RE: Over the past year, the one that has stuck out to me the most was Elle Luna . She was a surprise because we didn’t know much about her beforehand other than knowing that we had some mutual friends. But it turned out to be a really great interview that resonated with many of our readers. People still mention her interview frequently. When someone has a crazy story and is really candid about it, that’s what resonates.
TE: I think our readers want to know that the people we interview are real people. They’re not some unreachable god—they struggle to follow their paths, too.
DB: Have your stories had lasting effects on your subjects’ lives?
RE: Many times readers bypass us and reach out directly to the people we’ve interviewed, sending them emails, tweets, etcetera. Our interviewees get a lot of amazing feedback. And we’ve also received notes from people who’ve gotten work after being featured on the site, which is always wonderful to hear.
DB: When you started the Kickstarter campaign, you needed $100,000 for the magazine you were creating. How was that process?
RE: The first couple of days were really exciting because we raised a third of our goal! It was incredible to see people embrace the project right away. A week or so into it, it plateaued.
TE: Running the campaign was an emotional roller coaster!
RE: We ended up raising $105,000.
TE: We did, but we were exhausted at that point. We’d almost given up because we still had over $30,000 to raise in the last 12 hours. Then we hit our goal and had to get to work on making the magazine. It was a whirlwind.
RE: I don’t know if we really appreciated that moment as much as we could have. There was no time to celebrate. The next day we got up and started working on the magazine!
DB: Do you have a regular daily routine?
TE: Right now, we are doing the live/work thing, so I pretty much get up and go straight to my computer. I feel like I should practice yoga or something before work—instead I get up and start going through emails right away. I also try to spend a couple of uninterrupted hours editing each day. Other days I have interviews scheduled in person or over Skype. I also have an intern, so I check in with her throughout the week.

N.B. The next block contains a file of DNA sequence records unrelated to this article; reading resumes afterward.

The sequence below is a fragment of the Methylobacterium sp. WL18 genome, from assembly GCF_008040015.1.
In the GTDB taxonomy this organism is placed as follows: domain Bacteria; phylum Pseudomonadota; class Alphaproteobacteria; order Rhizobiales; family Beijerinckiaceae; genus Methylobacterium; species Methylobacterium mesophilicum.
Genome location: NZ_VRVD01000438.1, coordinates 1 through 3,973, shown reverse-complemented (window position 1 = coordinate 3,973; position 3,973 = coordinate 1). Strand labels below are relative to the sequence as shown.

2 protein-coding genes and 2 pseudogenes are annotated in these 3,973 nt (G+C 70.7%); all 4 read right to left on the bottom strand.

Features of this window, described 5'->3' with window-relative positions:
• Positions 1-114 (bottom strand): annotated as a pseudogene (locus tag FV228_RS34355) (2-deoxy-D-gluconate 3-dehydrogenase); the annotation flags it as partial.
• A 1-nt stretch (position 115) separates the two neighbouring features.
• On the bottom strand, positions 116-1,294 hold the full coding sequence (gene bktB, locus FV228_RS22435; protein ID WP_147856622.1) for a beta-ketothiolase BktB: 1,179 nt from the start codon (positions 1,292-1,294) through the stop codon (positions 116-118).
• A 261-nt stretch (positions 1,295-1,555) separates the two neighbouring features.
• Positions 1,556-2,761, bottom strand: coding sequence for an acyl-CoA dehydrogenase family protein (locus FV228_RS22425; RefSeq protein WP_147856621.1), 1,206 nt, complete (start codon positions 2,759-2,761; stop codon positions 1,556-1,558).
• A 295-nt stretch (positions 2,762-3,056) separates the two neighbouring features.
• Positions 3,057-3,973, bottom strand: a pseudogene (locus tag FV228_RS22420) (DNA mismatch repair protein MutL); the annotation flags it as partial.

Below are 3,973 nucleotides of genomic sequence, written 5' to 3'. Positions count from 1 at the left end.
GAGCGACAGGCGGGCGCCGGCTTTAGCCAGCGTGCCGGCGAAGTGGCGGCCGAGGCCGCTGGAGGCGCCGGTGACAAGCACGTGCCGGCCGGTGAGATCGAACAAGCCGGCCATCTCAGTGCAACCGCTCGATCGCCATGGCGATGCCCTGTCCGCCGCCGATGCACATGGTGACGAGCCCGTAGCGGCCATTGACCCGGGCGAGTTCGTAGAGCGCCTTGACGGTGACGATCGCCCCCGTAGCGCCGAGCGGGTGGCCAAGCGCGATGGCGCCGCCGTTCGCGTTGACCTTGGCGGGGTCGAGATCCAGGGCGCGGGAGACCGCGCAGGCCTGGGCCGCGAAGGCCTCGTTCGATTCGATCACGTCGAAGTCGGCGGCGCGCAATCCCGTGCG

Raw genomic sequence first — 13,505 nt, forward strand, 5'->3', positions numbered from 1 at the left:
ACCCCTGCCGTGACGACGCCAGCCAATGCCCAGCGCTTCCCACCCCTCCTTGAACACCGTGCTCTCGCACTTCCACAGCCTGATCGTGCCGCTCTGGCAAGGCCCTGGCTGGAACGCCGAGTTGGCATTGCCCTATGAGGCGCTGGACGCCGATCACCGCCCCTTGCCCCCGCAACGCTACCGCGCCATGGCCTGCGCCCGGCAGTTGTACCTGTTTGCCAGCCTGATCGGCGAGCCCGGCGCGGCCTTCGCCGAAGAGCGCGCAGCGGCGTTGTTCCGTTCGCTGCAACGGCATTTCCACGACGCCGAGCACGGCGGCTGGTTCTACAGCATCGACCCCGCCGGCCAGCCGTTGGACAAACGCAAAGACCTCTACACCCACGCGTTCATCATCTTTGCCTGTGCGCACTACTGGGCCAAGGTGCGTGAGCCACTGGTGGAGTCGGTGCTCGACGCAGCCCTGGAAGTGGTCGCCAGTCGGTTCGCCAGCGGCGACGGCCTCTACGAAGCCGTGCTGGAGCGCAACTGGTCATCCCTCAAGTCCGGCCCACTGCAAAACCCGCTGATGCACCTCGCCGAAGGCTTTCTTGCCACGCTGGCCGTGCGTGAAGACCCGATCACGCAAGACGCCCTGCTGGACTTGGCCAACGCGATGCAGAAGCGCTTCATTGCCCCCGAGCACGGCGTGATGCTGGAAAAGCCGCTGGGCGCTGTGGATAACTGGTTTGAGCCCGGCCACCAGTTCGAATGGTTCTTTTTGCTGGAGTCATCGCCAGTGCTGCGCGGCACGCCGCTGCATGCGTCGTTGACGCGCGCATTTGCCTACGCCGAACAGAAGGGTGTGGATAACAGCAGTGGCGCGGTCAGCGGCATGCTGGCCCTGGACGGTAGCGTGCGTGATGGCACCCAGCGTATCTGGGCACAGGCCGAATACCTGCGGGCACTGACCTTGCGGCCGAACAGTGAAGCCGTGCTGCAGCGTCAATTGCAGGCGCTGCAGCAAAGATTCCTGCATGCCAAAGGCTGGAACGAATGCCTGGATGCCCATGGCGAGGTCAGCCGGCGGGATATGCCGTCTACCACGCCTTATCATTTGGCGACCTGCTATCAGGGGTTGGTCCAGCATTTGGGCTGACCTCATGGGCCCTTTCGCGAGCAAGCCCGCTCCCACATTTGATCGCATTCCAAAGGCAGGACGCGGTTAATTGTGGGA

RE: This year has been pretty busy. Adding the magazine on top of the digital publication was more work than we realized it would be.
DB: Do you have a content plan for the next few issues?
RE: Yes, we’ve already made this announcement on our blog, but we’ve re-thought our publishing schedule and decided to do more issues next year: in 2015, we will publish quarterly, so there will be four print issues, which is very exciting.
TE: We’ve had such a good response from our readers and our retailers—there’s just something about print. Of course we’ll continue publishing content digitally, but print has been an exciting venture for us.
DB: Does it feel like you are working against the trend of the publishing industry where long-standing print publications are trying to break into online, but you started with a successful digital publication and are now getting into print magazines?
RE: What’s interesting is that, in many ways, we are trying to solve similar problems as the bigger publications that have been around a long time are. It’s interesting to see that they are running into similar challenges. The thing about digital is that it allows you to grow an audience much faster and more organically than if you were to put an unknown magazine on the shelve. Publishing digitally first allowed us to establish an audience before moving to print.
DB: Do you have a dream interview list?
RE: We do have some more well-known people on our list, but I also think it’s more difficult to get something unique out of higher profile people because everyone knows their stories already.
TE: Here are a few: Anne Lamott, Sophia Coppola, Jack White, Fiona Apple, Bill Murray.
DB: Could you ever go back to life as employees?
TE: I don’t think so. When you are working for yourself, even if you are working long hours and working weekends, at least you are working for something that is your own. You can shape it and watch it grow, which is really rewarding. I learned a lot from working for others, but I’m enjoying working for myself.
RE: I’ve always had a hard time being an employee!
DB: Do you have any criteria for the risks you take?
RE: If it makes you feel uncomfortable, you have to try it.
DB: If you had to do this over again, what would you do differently?
TE: Things often seem much scarier than they are in reality. If I did this over, I would take risks much sooner.
RE: I would have moved a long, long time ago, and I probably would have waited to do that Kickstarter campaign—we did a lot at once.
DB: Is there a personal or social message that you are trying to convey through your projects?
RE: If anything I would say that it’s to remind others, and ourselves, that it’s really important to pursue the things you feel passionate about. Sometimes those things can turn into full-time careers and sometimes they remain a passion project. But you do it because of the drive inside of you. Personally, it’s a reminder to always be growing and evolving.
DB: Are you creatively satisfied?
RE: Have you read our publication?!
TE: No. I always want to do more and be better. I always want to grow and master new things. I don’t think I’ll ever be creatively satisfied, and I’m okay with that. I’m not tormented about it—I’ve accepted it.